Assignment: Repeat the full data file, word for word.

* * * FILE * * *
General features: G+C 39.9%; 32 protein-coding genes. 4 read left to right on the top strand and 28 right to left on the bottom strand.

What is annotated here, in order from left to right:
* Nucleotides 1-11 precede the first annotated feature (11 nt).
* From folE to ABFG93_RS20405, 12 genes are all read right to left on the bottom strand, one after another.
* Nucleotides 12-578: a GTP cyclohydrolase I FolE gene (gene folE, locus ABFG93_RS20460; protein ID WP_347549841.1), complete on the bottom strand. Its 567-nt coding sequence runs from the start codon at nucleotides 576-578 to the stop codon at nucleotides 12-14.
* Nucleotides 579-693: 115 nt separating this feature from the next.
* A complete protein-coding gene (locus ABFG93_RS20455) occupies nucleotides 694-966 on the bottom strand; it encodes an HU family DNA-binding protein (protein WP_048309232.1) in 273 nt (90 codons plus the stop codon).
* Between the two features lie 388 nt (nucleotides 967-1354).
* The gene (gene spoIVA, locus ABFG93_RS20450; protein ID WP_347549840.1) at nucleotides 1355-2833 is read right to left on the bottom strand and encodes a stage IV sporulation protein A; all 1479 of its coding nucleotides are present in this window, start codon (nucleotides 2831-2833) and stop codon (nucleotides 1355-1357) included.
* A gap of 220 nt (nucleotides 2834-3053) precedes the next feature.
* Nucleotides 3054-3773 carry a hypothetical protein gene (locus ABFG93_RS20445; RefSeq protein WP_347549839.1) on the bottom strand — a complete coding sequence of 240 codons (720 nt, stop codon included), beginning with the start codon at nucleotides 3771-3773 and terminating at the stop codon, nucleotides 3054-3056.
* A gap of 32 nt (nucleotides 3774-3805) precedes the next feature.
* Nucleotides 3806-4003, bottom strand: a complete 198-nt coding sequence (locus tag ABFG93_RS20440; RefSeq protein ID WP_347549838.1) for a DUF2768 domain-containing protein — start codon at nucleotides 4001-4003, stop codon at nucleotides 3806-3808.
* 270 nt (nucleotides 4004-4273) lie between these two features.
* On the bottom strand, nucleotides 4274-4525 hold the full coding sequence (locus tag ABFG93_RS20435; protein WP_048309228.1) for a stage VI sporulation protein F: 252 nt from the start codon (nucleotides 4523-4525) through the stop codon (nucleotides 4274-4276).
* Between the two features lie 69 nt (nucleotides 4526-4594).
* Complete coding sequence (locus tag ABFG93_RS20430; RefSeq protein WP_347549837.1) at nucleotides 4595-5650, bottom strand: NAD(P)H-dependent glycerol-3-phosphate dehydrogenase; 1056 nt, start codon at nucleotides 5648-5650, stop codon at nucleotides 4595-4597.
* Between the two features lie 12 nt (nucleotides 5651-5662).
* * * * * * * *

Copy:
General features: G+C 39.9%; 32 protein-coding genes. 4 read left to right on the top strand and 28 right to left on the bottom strand.

What is annotated here, in order from left to right:
* Nucleotides 1-11 precede the first annotated feature (11 nt).
* From folE to ABFG93_RS20405, 12 genes are all read right to left on the bottom strand, one after another.
* Nucleotides 12-578: a GTP cyclohydrolase I FolE gene (gene folE, locus ABFG93_RS20460; protein ID WP_347549841.1), complete on the bottom strand. Its 567-nt coding sequence runs from the start codon at nucleotides 576-578 to the stop codon at nucleotides 12-14.
* Nucleotides 579-693: 115 nt separating this feature from the next.
* A complete protein-coding gene (locus ABFG93_RS20455) occupies nucleotides 694-966 on the bottom strand; it encodes an HU family DNA-binding protein (protein WP_048309232.1) in 273 nt (90 codons plus the stop codon).
* Between the two features lie 388 nt (nucleotides 967-1354).
* The gene (gene spoIVA, locus ABFG93_RS20450; protein ID WP_347549840.1) at nucleotides 1355-2833 is read right to left on the bottom strand and encodes a stage IV sporulation protein A; all 1479 of its coding nucleotides are present in this window, start codon (nucleotides 2831-2833) and stop codon (nucleotides 1355-1357) included.
* A gap of 220 nt (nucleotides 2834-3053) precedes the next feature.
* Nucleotides 3054-3773 carry a hypothetical protein gene (locus ABFG93_RS20445; RefSeq protein WP_347549839.1) on the bottom strand — a complete coding sequence of 240 codons (720 nt, stop codon included), beginning with the start codon at nucleotides 3771-3773 and terminating at the stop codon, nucleotides 3054-3056.
* A gap of 32 nt (nucleotides 3774-3805) precedes the next feature.
* Nucleotides 3806-4003, bottom strand: a complete 198-nt coding sequence (locus tag ABFG93_RS20440; RefSeq protein ID WP_347549838.1) for a DUF2768 domain-containing protein — start codon at nucleotides 4001-4003, stop codon at nucleotides 3806-3808.
* 270 nt (nucleotides 4004-4273) lie between these two features.
* On the bottom strand, nucleotides 4274-4525 hold the full coding sequence (locus tag ABFG93_RS20435; protein WP_048309228.1) for a stage VI sporulation protein F: 252 nt from the start codon (nucleotides 4523-4525) through the stop codon (nucleotides 4274-4276).
* Between the two features lie 69 nt (nucleotides 4526-4594).
* Complete coding sequence (locus tag ABFG93_RS20430; RefSeq protein WP_347549837.1) at nucleotides 4595-5650, bottom strand: NAD(P)H-dependent glycerol-3-phosphate dehydrogenase; 1056 nt, start codon at nucleotides 5648-5650, stop codon at nucleotides 4595-4597.
* Between the two features lie 12 nt (nucleotides 5651-5662).